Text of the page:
I am writing this on March 25, which is my mother’s birthday. She would have been 74 years old. It’s hard for me to imagine her at that age, because she was perennially youthful—she rode horses and drove a truck and had scorching political views on a variety of subjects. She would not have been a kindly and sweet seventy-two year old. She would never have knitted anything. I think of my mother on this date every year because my mother loved birthdays. Her own in particular. So every March 25 I choke down a piece of cake and blow out a candle in her honor. And then I apologize. Fervently.
My first novel, Dervishes, published earlier this month, features a fairly typical and estranged relationship between a mother and an adolescent daughter—and it in no small part reflects some of the many years I spent torturing my own mother. She, no doubt, spent those same years trying not to bludgeon me to death, (or perhaps puzzling out how to get away with it). I thoroughly deserved it.
While I’m apologizing, I often remember something my mother used to say to me through gritted teeth, with her fists clenched, white-knuckled, at her sides:
“I hope,” she would say, “I just hope… I can only hope…no PRAY, I PRAY….that when you grow up you have a daughter just like you.”
And so, life being what it is (by which I mean ironic) my mother has had the last laugh—and it’s a howler. Because for some mysterious, but undeniably poetic, reason, there are now, living in my house three teenage stepchildren. All girls. All, as I mentioned, teenagers.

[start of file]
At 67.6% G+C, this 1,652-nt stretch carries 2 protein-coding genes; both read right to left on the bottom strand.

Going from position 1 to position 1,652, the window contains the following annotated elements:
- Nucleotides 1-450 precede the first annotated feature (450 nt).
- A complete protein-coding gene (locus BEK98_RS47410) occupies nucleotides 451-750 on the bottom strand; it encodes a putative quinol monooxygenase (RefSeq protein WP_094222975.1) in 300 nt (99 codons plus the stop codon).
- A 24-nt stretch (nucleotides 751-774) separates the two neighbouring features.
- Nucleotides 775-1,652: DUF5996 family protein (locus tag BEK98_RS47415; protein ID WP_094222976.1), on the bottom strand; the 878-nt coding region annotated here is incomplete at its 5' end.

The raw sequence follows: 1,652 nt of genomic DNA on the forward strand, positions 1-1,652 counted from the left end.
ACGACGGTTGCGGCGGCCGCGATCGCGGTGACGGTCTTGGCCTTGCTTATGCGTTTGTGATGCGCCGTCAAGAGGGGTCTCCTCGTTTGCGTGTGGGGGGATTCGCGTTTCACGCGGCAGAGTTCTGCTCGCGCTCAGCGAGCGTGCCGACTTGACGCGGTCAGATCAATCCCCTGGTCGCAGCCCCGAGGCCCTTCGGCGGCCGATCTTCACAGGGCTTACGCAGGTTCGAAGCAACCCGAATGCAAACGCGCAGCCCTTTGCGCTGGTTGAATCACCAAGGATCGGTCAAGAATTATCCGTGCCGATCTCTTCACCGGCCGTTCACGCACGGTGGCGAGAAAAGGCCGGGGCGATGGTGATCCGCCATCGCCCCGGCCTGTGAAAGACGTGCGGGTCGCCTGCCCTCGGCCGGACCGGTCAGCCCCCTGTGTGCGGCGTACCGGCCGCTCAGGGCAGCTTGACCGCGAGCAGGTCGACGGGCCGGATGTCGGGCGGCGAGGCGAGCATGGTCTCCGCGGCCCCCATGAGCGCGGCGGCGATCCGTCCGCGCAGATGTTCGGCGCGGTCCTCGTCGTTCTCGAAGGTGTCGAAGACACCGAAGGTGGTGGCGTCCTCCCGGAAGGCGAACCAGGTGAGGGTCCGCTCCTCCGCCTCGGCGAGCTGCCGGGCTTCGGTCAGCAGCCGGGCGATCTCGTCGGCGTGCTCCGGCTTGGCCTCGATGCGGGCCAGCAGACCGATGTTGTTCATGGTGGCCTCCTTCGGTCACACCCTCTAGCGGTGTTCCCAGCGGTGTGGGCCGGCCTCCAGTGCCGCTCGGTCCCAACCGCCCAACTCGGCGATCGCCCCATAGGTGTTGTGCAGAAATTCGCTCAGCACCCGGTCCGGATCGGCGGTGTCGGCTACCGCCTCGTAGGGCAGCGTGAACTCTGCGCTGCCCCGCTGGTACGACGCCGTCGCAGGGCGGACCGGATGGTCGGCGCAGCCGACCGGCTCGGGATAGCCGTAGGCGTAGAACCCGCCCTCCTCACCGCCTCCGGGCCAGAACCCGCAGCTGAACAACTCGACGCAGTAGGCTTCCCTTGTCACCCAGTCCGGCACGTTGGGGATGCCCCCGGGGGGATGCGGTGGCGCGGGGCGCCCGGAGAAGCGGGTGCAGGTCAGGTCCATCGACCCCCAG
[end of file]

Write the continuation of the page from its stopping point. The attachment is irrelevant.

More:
(By the way, it was years before I realized that this sentence of my mother’s was not an original sentiment. That cave women grunted this out to cave-girls when they returned with the first fire’s ash smeared smuttily on their eyelids, wanting to take the wheel out past nine and dragging in idiotic cave-boys with their loin-cloths hanging around down their knees.)
At the time I was writing Dervishes, these little people were still girls: adorable, adoring—they liked bunny rabbits and lightening bugs and bedtime stories. They liked ME.
In other words, they hadn’t yet hit puberty. But sometime around the time Dervishes was finished and I emerged from my office feeling as though I’d just given birth to an elephant, and was facing the prospect of ‘what next’?, a switch was flipped. Actually two had flipped while I was buried in my office and then, bingo, the last one went. Seemingly overnight. Suddenly, I was living with three stomping, eye-rolling, jaded young women with cell phones welded to their ears, their fingers calloused from texting, each one of them hard done by and substantially less than enamored of the adults they are forced, unfairly, to coexist with.
And so, while I’ll never know how my mother pulled this off, I really do have to congratulate her…and I know that somewhere, she is having one hell of a laugh. Happy Birthday, Mom.
Now I’m going back inside my office…I’ll be out when they all hit eighteen.